Given that solar eclipses of any type (total, annular, or partial) occur only about twice every year at some point over the Earth, opportunities to study them and their effects on the ionosphere thermosphere systems are limited due to limitations of comprehensively instrumented remote sensing sites along the path of eclipse. Even rarer is the passage of an eclipse over/near a NASA sounding rocket launch site. The upcoming passage in October 2023 of an annular eclipse almost overhead White Sands Missile Range, and the passage in April 2024 of a total solar eclipse in relative proximity of Wallops Island, presents a compelling opportunity to perform simultaneous multipoint in-situ measurements at extremely fine spatial scales supported by myriad ground based remote sensing instrumentation. This should provide crucial insight in understanding and modeling the physical processes associated with eclipses that result in ionospheric and thermospheric disturbances. The next similar opportunity from US mainland is in 2045.
The paths of the upcoming eclipses with the launch locations of White Sands Missile Range and Wallops Flight Facility pin-pointed.
Map Credits: Michala Garrison and the Scientific Visualization Studio (SVS), in collaboration with the NASA Heliophysics Activation Team (NASA HEAT), part of NASA’s Science Activation portfolio; eclipse calculations by Ernie Wright, NASA Goddard Space Flight Center
Rocket Location Marking Credit: Berit Bland/NASA
After the launch, the subpayloads get deployed at ~107 km at ~3 m/s ejection velocity. As all four move orthogonally away from the main payload, the payload flips, ejects the nosecone, deploys the booms and begins science measurements at 180 km upleg Altitude. The science measurements pause at 325 km altitude and the rocket flips to align into downleg RAM direction. The science measurements then continue until 70 km downleg, all the while the Subpayload continue moving away horizontally but in parallel parabolic arc.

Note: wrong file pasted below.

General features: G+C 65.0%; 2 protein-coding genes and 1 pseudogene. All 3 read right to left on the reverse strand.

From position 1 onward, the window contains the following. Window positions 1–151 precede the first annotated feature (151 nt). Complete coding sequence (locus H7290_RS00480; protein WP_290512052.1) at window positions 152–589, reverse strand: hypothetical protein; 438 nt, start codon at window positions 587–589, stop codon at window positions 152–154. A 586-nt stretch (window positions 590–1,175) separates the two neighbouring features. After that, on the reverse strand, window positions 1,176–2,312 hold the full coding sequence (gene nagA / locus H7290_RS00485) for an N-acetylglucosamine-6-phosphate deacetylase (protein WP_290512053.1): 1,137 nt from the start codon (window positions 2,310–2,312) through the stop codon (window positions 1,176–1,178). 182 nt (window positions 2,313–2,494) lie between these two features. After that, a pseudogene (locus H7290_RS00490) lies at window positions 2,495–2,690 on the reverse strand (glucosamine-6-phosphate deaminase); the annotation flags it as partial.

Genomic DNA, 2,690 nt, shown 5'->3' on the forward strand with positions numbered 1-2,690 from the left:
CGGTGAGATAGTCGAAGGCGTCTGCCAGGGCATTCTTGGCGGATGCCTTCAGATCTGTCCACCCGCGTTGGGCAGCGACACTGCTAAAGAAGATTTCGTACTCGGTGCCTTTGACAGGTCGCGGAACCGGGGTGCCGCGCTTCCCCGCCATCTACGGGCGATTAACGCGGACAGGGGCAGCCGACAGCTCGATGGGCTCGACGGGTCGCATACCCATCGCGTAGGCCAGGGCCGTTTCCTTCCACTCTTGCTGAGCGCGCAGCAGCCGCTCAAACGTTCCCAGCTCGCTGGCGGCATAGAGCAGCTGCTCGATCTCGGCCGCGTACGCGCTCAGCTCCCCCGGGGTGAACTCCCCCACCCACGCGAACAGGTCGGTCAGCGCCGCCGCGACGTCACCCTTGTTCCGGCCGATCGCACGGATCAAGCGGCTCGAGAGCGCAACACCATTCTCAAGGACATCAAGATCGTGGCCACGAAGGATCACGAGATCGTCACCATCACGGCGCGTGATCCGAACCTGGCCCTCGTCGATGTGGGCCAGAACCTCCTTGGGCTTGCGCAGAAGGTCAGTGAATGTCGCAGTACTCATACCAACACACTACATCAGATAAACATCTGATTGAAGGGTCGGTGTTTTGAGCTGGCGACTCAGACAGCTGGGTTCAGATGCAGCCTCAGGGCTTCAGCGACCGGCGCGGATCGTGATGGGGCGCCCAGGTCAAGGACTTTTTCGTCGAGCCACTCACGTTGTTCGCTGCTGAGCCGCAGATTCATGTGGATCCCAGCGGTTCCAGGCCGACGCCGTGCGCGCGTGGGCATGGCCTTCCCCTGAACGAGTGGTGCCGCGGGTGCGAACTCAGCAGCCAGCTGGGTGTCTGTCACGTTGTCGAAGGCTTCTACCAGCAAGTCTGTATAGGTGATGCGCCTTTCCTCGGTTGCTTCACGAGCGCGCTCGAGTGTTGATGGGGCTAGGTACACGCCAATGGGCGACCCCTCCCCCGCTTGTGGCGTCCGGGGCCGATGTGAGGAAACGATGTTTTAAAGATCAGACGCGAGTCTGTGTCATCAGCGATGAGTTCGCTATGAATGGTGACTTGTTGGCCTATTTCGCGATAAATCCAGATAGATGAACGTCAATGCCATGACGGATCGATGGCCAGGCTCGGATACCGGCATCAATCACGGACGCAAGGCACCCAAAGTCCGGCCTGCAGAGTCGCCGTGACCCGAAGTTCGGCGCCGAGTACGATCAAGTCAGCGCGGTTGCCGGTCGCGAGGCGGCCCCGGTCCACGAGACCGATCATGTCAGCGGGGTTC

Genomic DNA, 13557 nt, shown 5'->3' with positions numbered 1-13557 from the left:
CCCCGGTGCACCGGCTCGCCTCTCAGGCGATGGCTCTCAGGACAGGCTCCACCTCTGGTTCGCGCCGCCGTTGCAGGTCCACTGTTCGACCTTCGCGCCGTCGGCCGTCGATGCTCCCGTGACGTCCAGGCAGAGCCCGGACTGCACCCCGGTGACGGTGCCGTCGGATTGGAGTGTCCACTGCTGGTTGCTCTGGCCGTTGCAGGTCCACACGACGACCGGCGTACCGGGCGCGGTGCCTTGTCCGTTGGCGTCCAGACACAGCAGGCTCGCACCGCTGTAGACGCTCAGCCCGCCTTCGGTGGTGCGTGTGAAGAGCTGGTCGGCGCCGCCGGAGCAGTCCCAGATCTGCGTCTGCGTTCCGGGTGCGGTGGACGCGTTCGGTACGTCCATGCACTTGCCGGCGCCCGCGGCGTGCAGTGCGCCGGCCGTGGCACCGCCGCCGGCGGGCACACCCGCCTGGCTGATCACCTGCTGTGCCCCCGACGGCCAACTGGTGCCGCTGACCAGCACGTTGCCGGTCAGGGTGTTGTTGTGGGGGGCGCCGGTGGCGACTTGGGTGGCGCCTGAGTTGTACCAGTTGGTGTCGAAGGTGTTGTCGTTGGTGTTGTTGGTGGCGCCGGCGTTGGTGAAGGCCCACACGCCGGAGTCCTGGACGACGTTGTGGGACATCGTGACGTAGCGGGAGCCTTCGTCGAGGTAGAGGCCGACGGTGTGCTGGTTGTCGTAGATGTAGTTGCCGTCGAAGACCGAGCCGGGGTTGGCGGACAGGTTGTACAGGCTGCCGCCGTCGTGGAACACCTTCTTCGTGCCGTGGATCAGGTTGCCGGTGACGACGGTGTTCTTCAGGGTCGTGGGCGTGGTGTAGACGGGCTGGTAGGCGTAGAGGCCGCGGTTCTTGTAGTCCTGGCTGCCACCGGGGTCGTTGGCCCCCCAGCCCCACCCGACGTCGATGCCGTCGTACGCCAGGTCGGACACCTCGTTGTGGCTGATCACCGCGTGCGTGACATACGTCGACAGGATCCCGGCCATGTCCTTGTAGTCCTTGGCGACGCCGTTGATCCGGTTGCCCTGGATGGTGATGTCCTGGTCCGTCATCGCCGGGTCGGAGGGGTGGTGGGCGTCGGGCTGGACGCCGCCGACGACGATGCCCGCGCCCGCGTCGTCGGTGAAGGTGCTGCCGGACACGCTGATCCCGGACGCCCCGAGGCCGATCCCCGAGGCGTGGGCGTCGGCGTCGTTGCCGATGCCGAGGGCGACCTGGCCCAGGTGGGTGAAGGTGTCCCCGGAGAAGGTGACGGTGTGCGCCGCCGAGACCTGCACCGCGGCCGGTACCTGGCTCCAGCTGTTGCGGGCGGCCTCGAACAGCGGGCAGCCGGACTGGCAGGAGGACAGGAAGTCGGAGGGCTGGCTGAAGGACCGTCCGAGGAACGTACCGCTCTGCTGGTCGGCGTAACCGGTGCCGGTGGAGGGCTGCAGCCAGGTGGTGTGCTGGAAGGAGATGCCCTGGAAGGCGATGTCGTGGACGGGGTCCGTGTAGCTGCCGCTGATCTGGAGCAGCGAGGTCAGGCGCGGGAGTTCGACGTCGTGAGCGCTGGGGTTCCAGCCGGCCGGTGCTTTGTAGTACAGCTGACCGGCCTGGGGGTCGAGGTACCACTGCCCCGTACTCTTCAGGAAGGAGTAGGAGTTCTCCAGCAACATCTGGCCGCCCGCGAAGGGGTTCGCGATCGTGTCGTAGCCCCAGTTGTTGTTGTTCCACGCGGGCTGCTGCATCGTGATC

While the rocket measurements are going on, the ERAU team will release high altitude balloons every 20 minutes starting 2 hours before the peak eclipse (roughly 8:30 am Local time) and continue until 2 hours after peak eclipse (12:30 pm Local time). The ground station is able to track upto 6 balloons simultaneously and lifetime of each balloon is about 2 hours. The peak altitude achieved is about 28-30 km. This will give lower atmosphere winds and temperature. Co-investigator institution Air Force Research Lab will do continuous measurements of mesosphere winds (75-110 km) as well as ionosphere measurements using multiple ionosondes. These large-scale ground based measurements will be coupled with in-situ small scale measurements to feed into the modelling studies that are being led by CU Boulder (now JHU APL) and ERAU scientists. We will also be bringing in measurements from larger science community as well as GPS TEC maps.
The above image lists the three specific science questions that the mission is trying to address. In order to do so we drive ourselves with some physical quantity measurement requirements and then select instruments that achieve those requirements for flight aboard the rockets. Furthermore, there are some mission requirements necessary to achieve the spatio-temporal variability.
APEP Mission Patch